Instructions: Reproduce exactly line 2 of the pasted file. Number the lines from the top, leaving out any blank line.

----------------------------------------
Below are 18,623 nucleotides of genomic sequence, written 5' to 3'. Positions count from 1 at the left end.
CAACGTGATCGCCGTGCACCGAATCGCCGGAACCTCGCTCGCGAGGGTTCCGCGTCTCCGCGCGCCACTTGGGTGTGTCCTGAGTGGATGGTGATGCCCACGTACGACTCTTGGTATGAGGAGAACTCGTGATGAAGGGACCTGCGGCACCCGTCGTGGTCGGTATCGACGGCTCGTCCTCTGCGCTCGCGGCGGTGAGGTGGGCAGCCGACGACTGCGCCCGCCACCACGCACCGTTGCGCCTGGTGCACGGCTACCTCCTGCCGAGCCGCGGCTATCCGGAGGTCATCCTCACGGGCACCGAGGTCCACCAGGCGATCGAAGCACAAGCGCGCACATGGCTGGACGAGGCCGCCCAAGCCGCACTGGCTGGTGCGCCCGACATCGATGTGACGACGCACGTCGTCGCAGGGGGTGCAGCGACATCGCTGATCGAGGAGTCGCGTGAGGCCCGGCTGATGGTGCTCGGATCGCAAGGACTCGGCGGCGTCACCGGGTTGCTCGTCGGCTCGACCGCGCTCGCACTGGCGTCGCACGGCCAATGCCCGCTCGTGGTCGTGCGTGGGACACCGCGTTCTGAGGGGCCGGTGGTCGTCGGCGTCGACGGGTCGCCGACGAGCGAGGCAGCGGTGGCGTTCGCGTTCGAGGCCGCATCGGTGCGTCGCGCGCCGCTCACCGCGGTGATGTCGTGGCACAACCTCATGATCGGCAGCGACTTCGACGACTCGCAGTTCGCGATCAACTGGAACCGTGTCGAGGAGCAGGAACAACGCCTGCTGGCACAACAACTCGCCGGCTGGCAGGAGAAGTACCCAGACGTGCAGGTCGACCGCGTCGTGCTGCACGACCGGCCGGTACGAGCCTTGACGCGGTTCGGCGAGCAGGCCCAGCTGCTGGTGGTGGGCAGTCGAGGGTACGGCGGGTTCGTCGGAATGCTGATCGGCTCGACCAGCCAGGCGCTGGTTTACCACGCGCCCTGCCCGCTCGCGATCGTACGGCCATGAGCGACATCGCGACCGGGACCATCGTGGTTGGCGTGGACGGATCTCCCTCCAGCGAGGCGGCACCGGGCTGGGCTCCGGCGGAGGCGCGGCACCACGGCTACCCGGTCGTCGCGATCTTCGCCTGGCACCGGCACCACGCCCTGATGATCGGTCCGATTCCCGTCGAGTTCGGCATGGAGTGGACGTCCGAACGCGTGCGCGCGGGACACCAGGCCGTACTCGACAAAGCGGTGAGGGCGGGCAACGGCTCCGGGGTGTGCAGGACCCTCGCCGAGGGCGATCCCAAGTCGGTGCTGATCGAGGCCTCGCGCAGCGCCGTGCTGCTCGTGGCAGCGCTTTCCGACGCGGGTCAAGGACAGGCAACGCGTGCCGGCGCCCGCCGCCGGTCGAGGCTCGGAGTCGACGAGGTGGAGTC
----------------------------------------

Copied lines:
CAACGTGATCGCCGTGCACCGAATCGCCGGAACCTCGCTCGCGAGGGTTCCGCGTCTCCGCGCGCCACTTGGGTGTGTCCTGAGTGGATGGTGATGCCCACGTACGACTCTTGGTATGAGGAGAACTCGTGATGAAGGGACCTGCGGCACCCGTCGTGGTCGGTATCGACGGCTCGTCCTCTGCGCTCGCGGCGGTGAGGTGGGCAGCCGACGACTGCGCCCGCCACCACGCACCGTTGCGCCTGGTGCACGGCTACCTCCTGCCGAGCCGCGGCTATCCGGAGGTCATCCTCACGGGCACCGAGGTCCACCAGGCGATCGAAGCACAAGCGCGCACATGGCTGGACGAGGCCGCCCAAGCCGCACTGGCTGGTGCGCCCGACATCGATGTGACGACGCACGTCGTCGCAGGGGGTGCAGCGACATCGCTGATCGAGGAGTCGCGTGAGGCCCGGCTGATGGTGCTCGGATCGCAAGGACTCGGCGGCGTCACCGGGTTGCTCGTCGGCTCGACCGCGCTCGCACTGGCGTCGCACGGCCAATGCCCGCTCGTGGTCGTGCGTGGGACACCGCGTTCTGAGGGGCCGGTGGTCGTCGGCGTCGACGGGTCGCCGACGAGCGAGGCAGCGGTGGCGTTCGCGTTCGAGGCCGCATCGGTGCGTCGCGCGCCGCTCACCGCGGTGATGTCGTGGCACAACCTCATGATCGGCAGCGACTTCGACGACTCGCAGTTCGCGATCAACTGGAACCGTGTCGAGGAGCAGGAACAACGCCTGCTGGCACAACAACTCGCCGGCTGGCAGGAGAAGTACCCAGACGTGCAGGTCGACCGCGTCGTGCTGCACGACCGGCCGGTACGAGCCTTGACGCGGTTCGGCGAGCAGGCCCAGCTGCTGGTGGTGGGCAGTCGAGGGTACGGCGGGTTCGTCGGAATGCTGATCGGCTCGACCAGCCAGGCGCTGGTTTACCACGCGCCCTGCCCGCTCGCGATCGTACGGCCATGAGCGACATCGCGACCGGGACCATCGTGGTTGGCGTGGACGGATCTCCCTCCAGCGAGGCGGCACCGGGCTGGGCTCCGGCGGAGGCGCGGCACCACGGCTACCCGGTCGTCGCGATCTTCGCCTGGCACCGGCACCACGCCCTGATGATCGGTCCGATTCCCGTCGAGTTCGGCATGGAGTGGACGTCCGAACGCGTGCGCGCGGGACACCAGGCCGTACTCGACAAAGCGGTGAGGGCGGGCAACGGCTCCGGGGTGTGCAGGACCCTCGCCGAGGGCGATCCCAAGTCGGTGCTGATCGAGGCCTCGCGCAGCGCCGTGCTGCTCGTGGCAGCGCTTTCCGACGCGGGTCAAGGACAGGCAACGCGTGCCGGCGCCCGCCGCCGGTCGAGGCTCGGAGTCGACGAGGTGGAGTC